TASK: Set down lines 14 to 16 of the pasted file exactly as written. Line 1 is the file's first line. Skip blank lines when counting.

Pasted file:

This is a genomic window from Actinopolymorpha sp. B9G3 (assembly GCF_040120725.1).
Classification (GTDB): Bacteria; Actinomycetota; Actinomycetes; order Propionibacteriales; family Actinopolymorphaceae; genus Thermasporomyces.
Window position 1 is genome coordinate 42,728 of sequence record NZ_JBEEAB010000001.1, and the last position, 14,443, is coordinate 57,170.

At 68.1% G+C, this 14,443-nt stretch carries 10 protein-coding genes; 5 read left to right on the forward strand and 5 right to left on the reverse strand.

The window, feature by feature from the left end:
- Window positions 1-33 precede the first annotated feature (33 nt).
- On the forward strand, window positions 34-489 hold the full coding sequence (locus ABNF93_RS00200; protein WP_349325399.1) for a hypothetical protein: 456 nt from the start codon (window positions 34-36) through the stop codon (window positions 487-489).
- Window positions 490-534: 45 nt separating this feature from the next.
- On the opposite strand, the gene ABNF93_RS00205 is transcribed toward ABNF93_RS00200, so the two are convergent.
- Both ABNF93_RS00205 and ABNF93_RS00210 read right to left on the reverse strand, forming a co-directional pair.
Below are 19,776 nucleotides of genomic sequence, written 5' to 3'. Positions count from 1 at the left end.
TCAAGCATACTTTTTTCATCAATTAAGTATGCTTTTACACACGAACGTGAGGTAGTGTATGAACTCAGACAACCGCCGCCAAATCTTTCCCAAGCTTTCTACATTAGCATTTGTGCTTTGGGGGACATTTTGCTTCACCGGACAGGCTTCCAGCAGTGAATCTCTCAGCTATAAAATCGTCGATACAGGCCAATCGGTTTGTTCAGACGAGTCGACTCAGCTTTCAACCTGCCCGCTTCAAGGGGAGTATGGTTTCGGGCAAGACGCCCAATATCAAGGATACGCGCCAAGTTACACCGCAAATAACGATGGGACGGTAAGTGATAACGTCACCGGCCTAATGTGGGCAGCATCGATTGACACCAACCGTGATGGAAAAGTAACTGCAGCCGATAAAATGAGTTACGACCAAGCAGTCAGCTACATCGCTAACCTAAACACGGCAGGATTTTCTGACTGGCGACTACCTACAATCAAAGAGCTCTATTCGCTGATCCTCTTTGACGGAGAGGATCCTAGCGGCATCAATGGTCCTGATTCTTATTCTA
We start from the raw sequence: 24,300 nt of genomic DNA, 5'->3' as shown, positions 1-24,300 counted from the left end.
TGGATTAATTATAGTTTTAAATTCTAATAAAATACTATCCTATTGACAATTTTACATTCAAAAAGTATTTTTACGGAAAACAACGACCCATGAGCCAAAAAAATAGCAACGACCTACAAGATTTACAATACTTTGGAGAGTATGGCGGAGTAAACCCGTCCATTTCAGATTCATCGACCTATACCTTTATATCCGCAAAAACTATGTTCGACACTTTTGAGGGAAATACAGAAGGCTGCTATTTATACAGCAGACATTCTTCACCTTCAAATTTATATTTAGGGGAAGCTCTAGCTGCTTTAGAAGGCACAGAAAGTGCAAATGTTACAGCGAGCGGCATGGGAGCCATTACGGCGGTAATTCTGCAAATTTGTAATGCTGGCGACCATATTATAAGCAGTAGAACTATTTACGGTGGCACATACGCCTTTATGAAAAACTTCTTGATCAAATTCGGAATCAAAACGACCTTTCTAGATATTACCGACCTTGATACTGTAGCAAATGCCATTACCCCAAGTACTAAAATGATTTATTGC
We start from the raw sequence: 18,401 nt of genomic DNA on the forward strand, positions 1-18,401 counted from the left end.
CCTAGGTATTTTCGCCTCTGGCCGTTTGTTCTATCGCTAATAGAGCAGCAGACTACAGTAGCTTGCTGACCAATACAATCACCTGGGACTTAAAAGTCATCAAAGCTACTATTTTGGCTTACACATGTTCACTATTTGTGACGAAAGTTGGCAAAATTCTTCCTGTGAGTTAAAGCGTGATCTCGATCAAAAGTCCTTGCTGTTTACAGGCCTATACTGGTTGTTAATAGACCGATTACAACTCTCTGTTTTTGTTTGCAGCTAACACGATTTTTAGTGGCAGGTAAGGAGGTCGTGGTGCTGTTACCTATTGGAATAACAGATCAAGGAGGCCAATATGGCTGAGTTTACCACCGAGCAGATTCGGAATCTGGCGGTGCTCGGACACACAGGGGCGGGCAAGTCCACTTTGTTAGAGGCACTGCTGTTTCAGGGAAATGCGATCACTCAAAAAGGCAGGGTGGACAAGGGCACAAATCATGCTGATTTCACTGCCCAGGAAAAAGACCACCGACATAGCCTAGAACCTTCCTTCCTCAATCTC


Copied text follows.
TGGATTAATTATAGTTTTAAATTCTAATAAAATACTATCCTATTGACAATTTTACATTCAAAAAGTATTTTTACGGAAAACAACGACCCATGAGCCAAAAAAATAGCAACGACCTACAAGATTTACAATACTTTGGAGAGTATGGCGGAGTAAACCCGTCCATTTCAGATTCATCGACCTATACCTTTATATCCGCAAAAACTATGTTCGACACTTTTGAGGGAAATACAGAAGGCTGCTATTTATACAGCAGACATTCTTCACCTTCAAATTTATATTTAGGGGAAGCTCTAGCTGCTTTAGAAGGCACAGAAAGTGCAAATGTTACAGCGAGCGGCATGGGAGCCATTACGGCGGTAATTCTGCAAATTTGTAATGCTGGCGACCATATTATAAGCAGTAGAACTATTTACGGTGGCACATACGCCTTTATGAAAAACTTCTTGATCAAATTCGGAATCAAAACGACCTTTCTAGATATTACCGACCTTGATACTGTAGCAAATGCCATTACCCCAAGTACTAAAATGATTTATTGC
We start from the raw sequence: 18,401 nt of genomic DNA on the forward strand, positions 1-18,401 counted from the left end.
CCTAGGTATTTTCGCCTCTGGCCGTTTGTTCTATCGCTAATAGAGCAGCAGACTACAGTAGCTTGCTGACCAATACAATCACCTGGGACTTAAAAGTCATCAAAGCTACTATTTTGGCTTACACATGTTCACTATTTGTGACGAAAGTTGGCAAAATTCTTCCTGTGAGTTAAAGCGTGATCTCGATCAAAAGTCCTTGCTGTTTACAGGCCTATACTGGTTGTTAATAGACCGATTACAACTCTCTGTTTTTGTTTGCAGCTAACACGATTTTTAGTGGCAGGTAAGGAGGTCGTGGTGCTGTTACCTATTGGAATAACAGATCAAGGAGGCCAATATGGCTGAGTTTACCACCGAGCAGATTCGGAATCTGGCGGTGCTCGGACACACAGGGGCGGGCAAGTCCACTTTGTTAGAGGCACTGCTGTTTCAGGGAAATGCGATCACTCAAAAAGGCAGGGTGGACAAGGGCACAAATCATGCTGATTTCACTGCCCAGGAAAAAGACCACCGACATAGCCTAGAACCTTCCTTCCTCAATCTC